Being nice here, but it probably didnt occur to him. From what I have read they sound like a young couple so probably arent experienced in the angst that an un-discussed lean-to can cause!

I am sure that once you have a chat with them, it will be fine smile

I have to say that it wouldnt bother me in the slightest, but I realise I am going against the grain here! I would probably let them know that if I wanted to sell that it would have to come down though.

Whatmeworry Sun 30-Oct-11 21:05:08

They should have asked you at the least.

colken Sun 30-Oct-11 21:07:15

Your circumstances might be a bit different but our neighbour's wall is the boundary of our back garden so it's a 'party wall'. That means that his side is his and our side is ours so we can do what we like with it. All we've done is put up a bit of trellis. I think an extension or something as big as that might be different.

SoupDragon Sun 30-Oct-11 21:07:38

<<strokes iPad possessively>>

Um... I used Adobe Ideas to draw it, Filterstorm (a photo editing app I use to mess with photos) to rotate it and then Web albums to upload it to my google images album.

I think only Filterstorm was expensive and I'm sure other apps would do the rotating.

YANBU Holy mo, that is an odd thing for them to think is OK. They drilled into your house?!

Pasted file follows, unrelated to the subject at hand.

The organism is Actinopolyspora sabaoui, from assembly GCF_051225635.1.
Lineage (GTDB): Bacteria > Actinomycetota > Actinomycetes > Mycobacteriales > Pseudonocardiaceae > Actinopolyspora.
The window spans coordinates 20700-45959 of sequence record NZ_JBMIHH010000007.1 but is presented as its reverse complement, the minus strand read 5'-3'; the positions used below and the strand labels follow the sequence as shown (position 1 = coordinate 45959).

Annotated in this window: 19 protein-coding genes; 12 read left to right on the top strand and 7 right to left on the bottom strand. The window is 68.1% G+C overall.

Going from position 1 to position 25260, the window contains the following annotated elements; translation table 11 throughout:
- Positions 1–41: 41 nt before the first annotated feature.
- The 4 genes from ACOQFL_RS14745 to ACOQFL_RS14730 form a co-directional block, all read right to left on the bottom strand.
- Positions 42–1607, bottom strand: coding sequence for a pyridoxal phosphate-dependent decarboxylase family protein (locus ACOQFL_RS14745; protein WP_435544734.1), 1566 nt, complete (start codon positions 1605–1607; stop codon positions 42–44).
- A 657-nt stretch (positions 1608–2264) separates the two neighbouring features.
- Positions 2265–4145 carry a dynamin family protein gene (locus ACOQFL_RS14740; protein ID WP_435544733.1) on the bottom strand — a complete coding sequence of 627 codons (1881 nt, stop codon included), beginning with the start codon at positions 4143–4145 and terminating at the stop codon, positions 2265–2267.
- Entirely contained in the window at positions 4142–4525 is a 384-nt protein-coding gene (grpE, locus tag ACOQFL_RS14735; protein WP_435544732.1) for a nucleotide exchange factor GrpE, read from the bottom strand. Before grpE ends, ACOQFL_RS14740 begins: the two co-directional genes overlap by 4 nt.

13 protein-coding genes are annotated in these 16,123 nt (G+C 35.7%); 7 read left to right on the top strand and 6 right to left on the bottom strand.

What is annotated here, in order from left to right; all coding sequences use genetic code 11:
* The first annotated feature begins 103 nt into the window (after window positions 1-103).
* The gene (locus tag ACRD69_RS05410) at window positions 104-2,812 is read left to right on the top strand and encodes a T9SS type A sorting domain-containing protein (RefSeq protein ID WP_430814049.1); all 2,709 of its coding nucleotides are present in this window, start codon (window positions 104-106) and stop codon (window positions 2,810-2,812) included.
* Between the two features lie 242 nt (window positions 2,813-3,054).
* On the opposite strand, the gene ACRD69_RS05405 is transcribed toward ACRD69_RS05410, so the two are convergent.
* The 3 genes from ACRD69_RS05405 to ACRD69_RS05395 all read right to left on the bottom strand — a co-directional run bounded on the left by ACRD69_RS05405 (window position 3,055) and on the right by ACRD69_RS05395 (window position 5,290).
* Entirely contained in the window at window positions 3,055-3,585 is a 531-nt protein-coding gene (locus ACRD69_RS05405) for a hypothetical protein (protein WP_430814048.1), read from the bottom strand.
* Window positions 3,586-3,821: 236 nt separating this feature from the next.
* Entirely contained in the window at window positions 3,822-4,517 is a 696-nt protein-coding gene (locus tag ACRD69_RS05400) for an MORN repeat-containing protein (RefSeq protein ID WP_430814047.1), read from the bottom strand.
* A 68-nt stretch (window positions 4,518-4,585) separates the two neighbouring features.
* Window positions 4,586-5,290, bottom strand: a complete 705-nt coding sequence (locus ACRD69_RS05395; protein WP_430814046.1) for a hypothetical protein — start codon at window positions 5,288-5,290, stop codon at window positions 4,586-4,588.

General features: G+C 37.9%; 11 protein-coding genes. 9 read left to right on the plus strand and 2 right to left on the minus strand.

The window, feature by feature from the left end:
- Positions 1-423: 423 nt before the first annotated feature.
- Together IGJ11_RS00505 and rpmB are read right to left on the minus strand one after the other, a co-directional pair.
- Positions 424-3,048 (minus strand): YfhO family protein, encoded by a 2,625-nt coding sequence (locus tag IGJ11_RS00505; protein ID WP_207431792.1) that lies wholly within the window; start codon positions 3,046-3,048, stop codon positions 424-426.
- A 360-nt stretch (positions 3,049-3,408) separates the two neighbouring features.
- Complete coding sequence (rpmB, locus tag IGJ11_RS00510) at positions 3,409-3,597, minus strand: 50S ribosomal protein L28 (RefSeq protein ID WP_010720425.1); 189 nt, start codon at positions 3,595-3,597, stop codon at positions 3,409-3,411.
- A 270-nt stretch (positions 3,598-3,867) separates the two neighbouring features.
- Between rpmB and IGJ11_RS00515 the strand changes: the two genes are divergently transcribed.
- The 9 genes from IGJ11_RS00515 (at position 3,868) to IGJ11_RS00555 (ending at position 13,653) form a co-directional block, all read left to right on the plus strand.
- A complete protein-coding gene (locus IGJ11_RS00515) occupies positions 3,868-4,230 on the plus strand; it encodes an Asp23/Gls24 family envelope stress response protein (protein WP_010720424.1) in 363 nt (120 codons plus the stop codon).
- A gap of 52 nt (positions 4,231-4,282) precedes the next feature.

Some people are just weird.

GalloweesG Sun 30-Oct-11 21:09:01

Thanks SoupDragon - you are my new MN hero grin

SoupDragon Sun 30-Oct-11 21:09:08

Oh, and I just took a screenshot of the Adobe drawing.

CaptainNancy Sun 30-Oct-11 21:10:50

soupy- you are a goddess of tech! grin

bigmouth- we have a similar structure between us and the neighbours, but as it has been there for many many years before we arrived, we assumed the previous owners had agreed it. The neighbour also offered to remove it if we deemed it necessary (we haven't so far).

LauraIngallsWilder Sun 30-Oct-11 21:11:18

I agree YANBU op

I have doodle buddy as an app on my iPod - free and fab.
Similar to what Soup used I'd imagine

CaptainNancy Sun 30-Oct-11 21:12:17

Oh- and I cannot believe anyone would think it's okay to drill into someone else's house! [shocked] and not even ask!

We weren't allowed to attah our sky dish to neighbours wall....and had to pay a fortune to have our lifted above our gutter line instead so I would be surprised if you could build a structure which forms part of the accomodation to your house.

Hassled Sun 30-Oct-11 21:15:09

God I want an iPad.

Anyway - I would be absolutely spitting with rage and fury, and I'm not even pre-menstrual (unusually). The nice young chap next door is a complete loon.

BarnMummy Sun 30-Oct-11 21:30:19

I'm not a lawyer (am Chartered Surveyor by training), but I would say the act of drilling into your wall would constitute trespass on your neighbour's part - my "Law for Estate Management Students" text book says "A common form of trespass consists of directly causing objects to enter the plaintiff's land...the most trivial invasion will suffice, such as leaning a ladder against a plaintiff's wall".
I don't suppose that your neighbour intended this at all, but just so you know where you stand.....you'd need to check with a lawyer though if you want / need to take it further.